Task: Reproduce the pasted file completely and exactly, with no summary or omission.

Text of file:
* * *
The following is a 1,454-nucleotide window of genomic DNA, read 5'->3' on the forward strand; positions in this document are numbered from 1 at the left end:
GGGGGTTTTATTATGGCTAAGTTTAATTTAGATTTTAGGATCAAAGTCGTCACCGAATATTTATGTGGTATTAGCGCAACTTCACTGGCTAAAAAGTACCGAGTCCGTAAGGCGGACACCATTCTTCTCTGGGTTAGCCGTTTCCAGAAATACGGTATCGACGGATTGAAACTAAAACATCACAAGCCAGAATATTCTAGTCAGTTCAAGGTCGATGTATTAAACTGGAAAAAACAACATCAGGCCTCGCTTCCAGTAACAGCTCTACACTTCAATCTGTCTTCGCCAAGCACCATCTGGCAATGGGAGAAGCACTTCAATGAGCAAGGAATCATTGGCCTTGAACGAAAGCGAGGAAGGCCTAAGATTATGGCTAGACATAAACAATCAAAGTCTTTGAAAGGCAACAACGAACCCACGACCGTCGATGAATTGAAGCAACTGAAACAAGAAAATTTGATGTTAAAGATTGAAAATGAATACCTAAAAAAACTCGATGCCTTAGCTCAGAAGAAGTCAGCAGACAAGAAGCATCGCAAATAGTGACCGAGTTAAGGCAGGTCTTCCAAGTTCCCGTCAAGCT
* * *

The following is a 1,454-nucleotide window of genomic DNA, read 5'->3' on the forward strand; positions in this document are numbered from 1 at the left end:
GGGGGTTTTATTATGGCTAAGTTTAATTTAGATTTTAGGATCAAAGTCGTCACCGAATATTTATGTGGTATTAGCGCAACTTCACTGGCTAAAAAGTACCGAGTCCGTAAGGCGGACACCATTCTTCTCTGGGTTAGCCGTTTCCAGAAATACGGTATCGACGGATTGAAACTAAAACATCACAAGCCAGAATATTCTAGTCAGTTCAAGGTCGATGTATTAAACTGGAAAAAACAACATCAGGCCTCGCTTCCAGTAACAGCTCTACACTTCAATCTGTCTTCGCCAAGCACCATCTGGCAATGGGAGAAGCACTTCAATGAGCAAGGAATCATTGGCCTTGAACGAAAGCGAGGAAGGCCTAAGATTATGGCTAGACATAAACAATCAAAGTCTTTGAAAGGCAACAACGAACCCACGACCGTCGATGAATTGAAGCAACTGAAACAAGAAAATTTGATGTTAAAGATTGAAAATGAATACCTAAAAAAACTCGATGCCTTAGCTCAGAAGAAGTCAGCAGACAAGAAGCATCGCAAATAGTGACCGAGTTAAGGCAGGTCTTCCAAGTTCCCGTCAAGCT